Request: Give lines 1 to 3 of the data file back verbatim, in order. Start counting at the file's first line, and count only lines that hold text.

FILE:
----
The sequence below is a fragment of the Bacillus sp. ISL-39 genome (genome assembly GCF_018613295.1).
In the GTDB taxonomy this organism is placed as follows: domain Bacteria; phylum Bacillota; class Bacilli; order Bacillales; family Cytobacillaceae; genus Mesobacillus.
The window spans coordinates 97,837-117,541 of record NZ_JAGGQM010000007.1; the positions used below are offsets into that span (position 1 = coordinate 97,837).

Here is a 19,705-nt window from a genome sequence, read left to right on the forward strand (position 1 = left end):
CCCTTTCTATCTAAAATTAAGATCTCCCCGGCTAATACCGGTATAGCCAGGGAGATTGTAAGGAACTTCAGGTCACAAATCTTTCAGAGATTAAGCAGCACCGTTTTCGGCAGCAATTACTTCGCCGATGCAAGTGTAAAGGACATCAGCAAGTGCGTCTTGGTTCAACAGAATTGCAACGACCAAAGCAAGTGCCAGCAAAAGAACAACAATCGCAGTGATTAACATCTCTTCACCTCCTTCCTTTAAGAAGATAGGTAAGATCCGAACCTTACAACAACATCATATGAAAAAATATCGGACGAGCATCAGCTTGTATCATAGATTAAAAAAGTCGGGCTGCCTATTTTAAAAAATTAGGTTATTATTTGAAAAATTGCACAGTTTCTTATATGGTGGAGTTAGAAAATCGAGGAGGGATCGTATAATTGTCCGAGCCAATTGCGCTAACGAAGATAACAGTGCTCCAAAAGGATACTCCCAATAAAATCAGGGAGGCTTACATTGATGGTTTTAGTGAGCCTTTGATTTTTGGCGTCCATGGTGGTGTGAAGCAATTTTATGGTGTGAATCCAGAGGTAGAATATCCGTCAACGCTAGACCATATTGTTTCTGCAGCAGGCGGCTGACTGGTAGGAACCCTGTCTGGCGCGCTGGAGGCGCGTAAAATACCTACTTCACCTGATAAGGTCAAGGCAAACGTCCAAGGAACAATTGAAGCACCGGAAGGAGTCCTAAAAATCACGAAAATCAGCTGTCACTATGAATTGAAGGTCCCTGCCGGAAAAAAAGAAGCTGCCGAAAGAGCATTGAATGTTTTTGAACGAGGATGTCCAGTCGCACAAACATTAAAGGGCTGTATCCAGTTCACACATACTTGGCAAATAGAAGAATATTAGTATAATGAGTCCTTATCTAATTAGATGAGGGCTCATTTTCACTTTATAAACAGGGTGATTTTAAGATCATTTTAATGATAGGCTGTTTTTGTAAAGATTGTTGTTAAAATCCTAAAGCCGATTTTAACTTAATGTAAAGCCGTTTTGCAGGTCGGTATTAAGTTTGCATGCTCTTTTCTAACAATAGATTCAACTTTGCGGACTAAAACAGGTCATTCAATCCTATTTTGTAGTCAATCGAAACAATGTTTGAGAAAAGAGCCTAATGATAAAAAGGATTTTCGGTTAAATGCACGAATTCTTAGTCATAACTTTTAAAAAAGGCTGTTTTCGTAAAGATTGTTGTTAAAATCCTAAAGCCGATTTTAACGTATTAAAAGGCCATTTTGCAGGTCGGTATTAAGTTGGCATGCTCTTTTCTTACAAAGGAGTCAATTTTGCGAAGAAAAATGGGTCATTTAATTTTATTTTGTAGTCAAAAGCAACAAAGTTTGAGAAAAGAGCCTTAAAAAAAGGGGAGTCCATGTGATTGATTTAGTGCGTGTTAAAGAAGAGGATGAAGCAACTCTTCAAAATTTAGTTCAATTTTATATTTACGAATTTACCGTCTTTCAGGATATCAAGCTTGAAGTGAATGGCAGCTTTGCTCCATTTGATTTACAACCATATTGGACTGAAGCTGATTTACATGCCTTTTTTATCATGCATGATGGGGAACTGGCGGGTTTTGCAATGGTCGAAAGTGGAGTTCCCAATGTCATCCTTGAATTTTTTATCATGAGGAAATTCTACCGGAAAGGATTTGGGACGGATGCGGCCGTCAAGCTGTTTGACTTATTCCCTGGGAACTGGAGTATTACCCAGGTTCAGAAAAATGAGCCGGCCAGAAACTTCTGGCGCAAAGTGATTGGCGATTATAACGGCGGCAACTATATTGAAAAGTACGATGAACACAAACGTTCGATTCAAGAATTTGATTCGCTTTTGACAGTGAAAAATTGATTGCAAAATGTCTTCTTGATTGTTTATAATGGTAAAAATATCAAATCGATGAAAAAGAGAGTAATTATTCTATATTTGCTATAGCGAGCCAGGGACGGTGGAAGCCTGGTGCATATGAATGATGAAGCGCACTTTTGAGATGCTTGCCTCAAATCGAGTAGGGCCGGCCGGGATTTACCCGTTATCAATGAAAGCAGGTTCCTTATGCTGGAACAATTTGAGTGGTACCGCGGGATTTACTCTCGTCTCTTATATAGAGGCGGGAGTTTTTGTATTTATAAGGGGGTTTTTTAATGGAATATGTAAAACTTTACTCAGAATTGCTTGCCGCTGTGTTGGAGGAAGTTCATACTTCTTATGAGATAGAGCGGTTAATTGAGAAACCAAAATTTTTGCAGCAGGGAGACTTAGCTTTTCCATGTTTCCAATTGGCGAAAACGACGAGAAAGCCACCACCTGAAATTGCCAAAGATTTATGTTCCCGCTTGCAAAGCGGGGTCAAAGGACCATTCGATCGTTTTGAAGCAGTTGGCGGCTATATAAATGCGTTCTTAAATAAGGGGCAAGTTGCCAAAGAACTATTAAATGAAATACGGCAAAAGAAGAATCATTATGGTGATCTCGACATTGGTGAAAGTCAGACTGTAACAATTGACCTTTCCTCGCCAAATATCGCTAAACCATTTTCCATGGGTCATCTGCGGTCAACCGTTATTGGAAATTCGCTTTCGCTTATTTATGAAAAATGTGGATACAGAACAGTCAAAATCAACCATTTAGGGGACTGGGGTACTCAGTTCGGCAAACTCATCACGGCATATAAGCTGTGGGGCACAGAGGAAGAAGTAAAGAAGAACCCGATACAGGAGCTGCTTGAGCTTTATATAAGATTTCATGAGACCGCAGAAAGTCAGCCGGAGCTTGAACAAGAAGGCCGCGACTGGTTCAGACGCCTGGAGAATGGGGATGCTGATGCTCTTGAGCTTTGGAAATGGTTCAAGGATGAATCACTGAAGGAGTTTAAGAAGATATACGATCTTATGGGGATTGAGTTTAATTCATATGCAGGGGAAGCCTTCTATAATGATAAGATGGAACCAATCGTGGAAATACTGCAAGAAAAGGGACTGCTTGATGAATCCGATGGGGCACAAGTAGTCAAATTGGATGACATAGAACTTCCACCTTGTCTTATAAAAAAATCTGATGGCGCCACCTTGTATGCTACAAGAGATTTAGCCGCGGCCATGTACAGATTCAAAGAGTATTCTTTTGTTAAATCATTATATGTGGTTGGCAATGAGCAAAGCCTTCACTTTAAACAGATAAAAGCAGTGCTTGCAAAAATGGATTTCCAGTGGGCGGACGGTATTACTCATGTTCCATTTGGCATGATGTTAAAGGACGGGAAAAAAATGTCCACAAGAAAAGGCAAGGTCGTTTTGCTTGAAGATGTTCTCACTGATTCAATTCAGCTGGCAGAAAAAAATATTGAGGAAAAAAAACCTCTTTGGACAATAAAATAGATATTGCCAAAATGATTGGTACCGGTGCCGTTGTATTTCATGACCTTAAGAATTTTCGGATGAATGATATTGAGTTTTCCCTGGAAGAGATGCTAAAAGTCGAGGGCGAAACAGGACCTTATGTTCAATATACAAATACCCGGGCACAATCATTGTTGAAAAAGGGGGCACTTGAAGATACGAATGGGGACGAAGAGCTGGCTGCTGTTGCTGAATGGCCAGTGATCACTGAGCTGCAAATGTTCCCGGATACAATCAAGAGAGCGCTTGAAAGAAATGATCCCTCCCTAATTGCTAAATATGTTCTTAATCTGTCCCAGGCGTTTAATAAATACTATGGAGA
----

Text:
The sequence below is a fragment of the Bacillus sp. ISL-39 genome (genome assembly GCF_018613295.1).
In the GTDB taxonomy this organism is placed as follows: domain Bacteria; phylum Bacillota; class Bacilli; order Bacillales; family Cytobacillaceae; genus Mesobacillus.
The window spans coordinates 97,837-117,541 of record NZ_JAGGQM010000007.1; the positions used below are offsets into that span (position 1 = coordinate 97,837).